Lake Titicaca

Lake Titicaca is the highest navigable lake in the world – it’s about 4000m above sea level. Apart from having this fascinating geographical title (and an amusing name) this makes it a high enough altitude to give us altitude sickness. Quite badly. The less interesting effects of this include severe headaches, stomach aches, a general feeling of queasiness and severe shortness of breath to the extent that I would get up, have a shower, and start panting because I was so out of breath. Waking up in the middle of the night because you think you’re going to run out of oxygen isn’t too fun either. The more interesting effects include strange hallucinations, such as moving mountains, or sky that seemed to glitter. That bit was quite fun…

We spent two days visiting some islands on the lake on a guided tour. I’m usually not a fan of guided tours but this one was cheaper than going on our own and also let us meet some other travellers, particularly Chelsea from California, and Zac and Keely from Canada, who we had great fun spending a few days with. The guide also taught us a bit of some other languages which is always fun – Aymara and Quechua – as the islanders don’t really speak Spanish. The colonists never quite got that far! Aymara is cool because it doesn’t have any tenses, apparently because you can’t change what happened in the past and you don’t know what will happen in the future. And Quechua is cool because it’s what the Incas spoke. The other thing that the Spanish colonists didn’t make go this far was religion – I had assumed that all of Peru was Catholic, but it’s actually only the big cities, and in the country they still worship elemental powers as they have done for centuries (it’s called Andean religion).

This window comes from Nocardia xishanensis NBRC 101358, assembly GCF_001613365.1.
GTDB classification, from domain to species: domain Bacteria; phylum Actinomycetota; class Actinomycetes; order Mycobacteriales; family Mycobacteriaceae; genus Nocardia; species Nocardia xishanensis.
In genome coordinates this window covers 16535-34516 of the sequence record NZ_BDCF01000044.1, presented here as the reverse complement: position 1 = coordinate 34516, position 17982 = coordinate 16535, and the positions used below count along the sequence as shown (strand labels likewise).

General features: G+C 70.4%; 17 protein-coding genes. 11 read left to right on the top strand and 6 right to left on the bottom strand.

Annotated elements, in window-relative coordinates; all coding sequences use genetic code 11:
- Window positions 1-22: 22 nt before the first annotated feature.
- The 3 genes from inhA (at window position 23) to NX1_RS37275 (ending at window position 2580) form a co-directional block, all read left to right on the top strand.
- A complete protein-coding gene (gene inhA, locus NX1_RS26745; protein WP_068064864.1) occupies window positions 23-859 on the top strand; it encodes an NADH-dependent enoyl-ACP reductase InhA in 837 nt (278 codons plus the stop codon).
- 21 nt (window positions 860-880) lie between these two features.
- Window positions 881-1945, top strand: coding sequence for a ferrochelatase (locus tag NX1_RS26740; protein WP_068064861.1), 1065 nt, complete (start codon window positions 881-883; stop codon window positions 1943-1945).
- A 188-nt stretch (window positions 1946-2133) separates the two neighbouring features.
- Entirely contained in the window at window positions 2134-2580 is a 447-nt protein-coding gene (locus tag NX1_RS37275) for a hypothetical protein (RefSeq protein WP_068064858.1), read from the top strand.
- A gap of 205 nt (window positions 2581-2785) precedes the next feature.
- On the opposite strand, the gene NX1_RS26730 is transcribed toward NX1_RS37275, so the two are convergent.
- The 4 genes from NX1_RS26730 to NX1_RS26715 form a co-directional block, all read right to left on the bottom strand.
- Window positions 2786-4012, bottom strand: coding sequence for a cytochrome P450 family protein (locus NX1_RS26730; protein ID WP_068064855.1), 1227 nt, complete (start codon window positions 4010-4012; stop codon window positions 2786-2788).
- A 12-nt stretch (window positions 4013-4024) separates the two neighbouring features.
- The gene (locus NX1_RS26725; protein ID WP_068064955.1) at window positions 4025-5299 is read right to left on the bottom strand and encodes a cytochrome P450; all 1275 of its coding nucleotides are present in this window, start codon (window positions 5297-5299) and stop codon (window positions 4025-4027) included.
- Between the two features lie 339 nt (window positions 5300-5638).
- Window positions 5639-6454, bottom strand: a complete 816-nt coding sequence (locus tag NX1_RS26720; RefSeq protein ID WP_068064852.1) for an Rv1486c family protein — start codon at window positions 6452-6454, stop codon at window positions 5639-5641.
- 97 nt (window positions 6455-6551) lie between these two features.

We first visited the islands of Los Uros, which are manmade floating islands built of reeds by the Uros people when they were trying to flee the Incas. It was a rather odd experience because you sort of felt that if you jumped a little too hard you might go through the island and end up in the lake, but the Uros people had lived here for hundreds of years, and even had primary schools built onto floating reeds!

Then we spent the night with a family on Amantani (another island) which was a strangely utopic place where they grew everything they needed on the island, were completely self-sufficient, and it was nice and sunny too. (You could also see over the lake to Bolivia, so I can sort of say I’ve seen there too…) In the evening was a fiesta which we thought would be a bit cringe but was actually very fun, with Peruvian music, costumes and dancing. The following morning, following a quick dip in the lake, we sat on the top of the boat and played Asshole (card game) with the others all the way back to the mainland while getting extremely sunburnt – but the excursion in itself was definitely a highlight of trip overall ūüôā

1) the floating islands of Los Uros


2) the ‘fiesta’ with traditional clothes

3) the boat ride back with Chelsea and Keely



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